The majority of us would readily agree that kindness and compassion are extremely important. It adds quality and a connection within our lives. Whether this is kindness to our close friends and family groups or kindness on a wider community scale. Through volunteering or the opportunity for one of those standalone ‘Random acts of Kindness’ to a stranger which we often hear about. These are the stories and the experiences that give us that warm, fuzzy glow deep inside.
However, whilst we see the value of kindness towards others, and appreciate kindness that others show towards us, we often overlook the importance and value of self-kindness.
For some and certainly within past generations the idea of self-kindness or self-compassion carries with it negativity associated with some of those other ‘self’ terms: self-centred, self-serving, self-indulgent or even just plain selfish.
Dr Kristin Neff, one of the world’s leading experts on self-compassion has discovered that the number one reason people give for why they aren’t more self-compassionate is that they’re afraid if they’re too soft on themselves, they’ll let themselves get away with anything. They believe that their internal judge plays a crucial role in keeping them in line and on track. In other words, they confuse self-compassion with self-indulgence.
Just take a few seconds to consider the way in which we think and talk about ourselves, the language we may use, the negative name calling. Would we use this same language to others, to our friends? The likelihood is that if we did, we would see that friendship group starting to diminish. So why do we think it’s acceptable to treat ourselves in this way?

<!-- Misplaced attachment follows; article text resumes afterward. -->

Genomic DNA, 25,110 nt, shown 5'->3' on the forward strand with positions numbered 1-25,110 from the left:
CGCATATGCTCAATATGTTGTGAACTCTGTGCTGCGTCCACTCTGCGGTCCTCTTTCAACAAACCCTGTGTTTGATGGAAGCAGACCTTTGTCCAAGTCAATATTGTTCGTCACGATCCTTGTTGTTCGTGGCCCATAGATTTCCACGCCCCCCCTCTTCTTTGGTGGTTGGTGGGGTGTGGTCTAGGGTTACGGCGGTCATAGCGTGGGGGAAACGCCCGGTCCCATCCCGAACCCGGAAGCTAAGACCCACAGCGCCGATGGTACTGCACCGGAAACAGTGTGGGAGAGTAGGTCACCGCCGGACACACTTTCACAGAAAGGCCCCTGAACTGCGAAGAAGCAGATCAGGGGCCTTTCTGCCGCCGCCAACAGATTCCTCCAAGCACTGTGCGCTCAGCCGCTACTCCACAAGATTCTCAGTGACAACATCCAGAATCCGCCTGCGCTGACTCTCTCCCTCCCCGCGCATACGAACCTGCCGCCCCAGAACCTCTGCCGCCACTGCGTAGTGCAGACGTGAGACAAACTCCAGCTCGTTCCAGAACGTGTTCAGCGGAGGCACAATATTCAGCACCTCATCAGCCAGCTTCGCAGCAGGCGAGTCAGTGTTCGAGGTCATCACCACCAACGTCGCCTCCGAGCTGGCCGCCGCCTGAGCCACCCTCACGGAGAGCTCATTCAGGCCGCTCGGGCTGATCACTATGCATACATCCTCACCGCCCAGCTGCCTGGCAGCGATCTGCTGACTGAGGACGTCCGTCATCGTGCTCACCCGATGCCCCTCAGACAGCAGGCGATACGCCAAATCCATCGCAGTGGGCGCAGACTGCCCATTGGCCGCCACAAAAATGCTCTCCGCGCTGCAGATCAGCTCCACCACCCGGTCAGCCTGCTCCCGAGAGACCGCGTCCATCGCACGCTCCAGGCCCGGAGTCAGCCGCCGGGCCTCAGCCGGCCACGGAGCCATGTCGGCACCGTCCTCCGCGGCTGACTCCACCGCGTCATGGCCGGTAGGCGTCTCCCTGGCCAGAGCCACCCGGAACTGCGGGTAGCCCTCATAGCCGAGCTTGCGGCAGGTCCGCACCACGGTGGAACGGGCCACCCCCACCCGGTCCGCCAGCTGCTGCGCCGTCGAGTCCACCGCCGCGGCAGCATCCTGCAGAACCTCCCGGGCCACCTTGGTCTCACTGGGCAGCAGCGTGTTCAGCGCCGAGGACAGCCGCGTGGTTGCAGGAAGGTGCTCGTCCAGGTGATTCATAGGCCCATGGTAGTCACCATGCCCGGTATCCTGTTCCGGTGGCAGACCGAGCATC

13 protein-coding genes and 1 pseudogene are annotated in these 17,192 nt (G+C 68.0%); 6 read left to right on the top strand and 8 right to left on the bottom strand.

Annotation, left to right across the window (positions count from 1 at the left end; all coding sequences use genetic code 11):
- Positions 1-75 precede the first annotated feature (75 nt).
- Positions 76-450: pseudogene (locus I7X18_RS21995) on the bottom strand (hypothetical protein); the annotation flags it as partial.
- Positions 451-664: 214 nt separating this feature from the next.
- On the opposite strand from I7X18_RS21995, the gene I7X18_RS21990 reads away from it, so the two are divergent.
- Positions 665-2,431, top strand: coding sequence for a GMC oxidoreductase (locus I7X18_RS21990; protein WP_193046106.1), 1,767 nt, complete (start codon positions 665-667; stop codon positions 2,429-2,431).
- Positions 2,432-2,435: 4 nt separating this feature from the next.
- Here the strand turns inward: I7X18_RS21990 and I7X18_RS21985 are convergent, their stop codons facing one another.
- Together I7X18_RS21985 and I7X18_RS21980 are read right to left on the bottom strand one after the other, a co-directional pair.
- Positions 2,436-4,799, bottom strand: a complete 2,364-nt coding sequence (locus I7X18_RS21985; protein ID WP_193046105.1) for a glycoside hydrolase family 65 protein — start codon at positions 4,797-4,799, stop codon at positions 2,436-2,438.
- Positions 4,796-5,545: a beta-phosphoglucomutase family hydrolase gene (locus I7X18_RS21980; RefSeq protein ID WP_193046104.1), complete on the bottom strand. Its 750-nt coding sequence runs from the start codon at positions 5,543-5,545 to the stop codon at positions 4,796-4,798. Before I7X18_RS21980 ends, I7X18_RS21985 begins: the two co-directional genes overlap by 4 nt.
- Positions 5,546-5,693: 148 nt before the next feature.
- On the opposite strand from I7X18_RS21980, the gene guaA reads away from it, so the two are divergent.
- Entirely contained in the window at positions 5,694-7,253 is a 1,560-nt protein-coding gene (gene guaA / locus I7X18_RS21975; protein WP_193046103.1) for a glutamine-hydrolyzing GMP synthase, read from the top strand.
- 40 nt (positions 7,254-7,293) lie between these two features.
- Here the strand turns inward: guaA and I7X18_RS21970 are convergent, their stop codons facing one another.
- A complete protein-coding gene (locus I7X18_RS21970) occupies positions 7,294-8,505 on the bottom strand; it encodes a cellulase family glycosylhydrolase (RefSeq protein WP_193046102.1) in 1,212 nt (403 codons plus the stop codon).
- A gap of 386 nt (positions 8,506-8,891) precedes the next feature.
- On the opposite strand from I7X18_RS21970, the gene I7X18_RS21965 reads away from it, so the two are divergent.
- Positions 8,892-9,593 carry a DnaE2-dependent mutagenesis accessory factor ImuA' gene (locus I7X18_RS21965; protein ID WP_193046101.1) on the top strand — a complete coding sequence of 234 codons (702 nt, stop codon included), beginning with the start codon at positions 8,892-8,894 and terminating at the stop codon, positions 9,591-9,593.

While the motivational power of self-criticism comes from fear, the motivational power of self-compassion comes from love. When we care about ourselves, we’ll try to change any behaviours that are causing us harm. We’ll also be much more likely to admit those areas that need change because it’s emotionally safer to see ourselves clearly.
Research strongly supports the idea that self-compassion enhances motivation. For instance, many studies show that people who are self-compassionate are less depressed and anxious than self-critics. They tend to set goals related to personal growth and learning rather than just as a means to impress others.
Acts of kindness and compassion have the potential to make the world a happier place but remember ‘you can’t pour from an empty cup’. Make sure you’re not the only one missing out on these benefits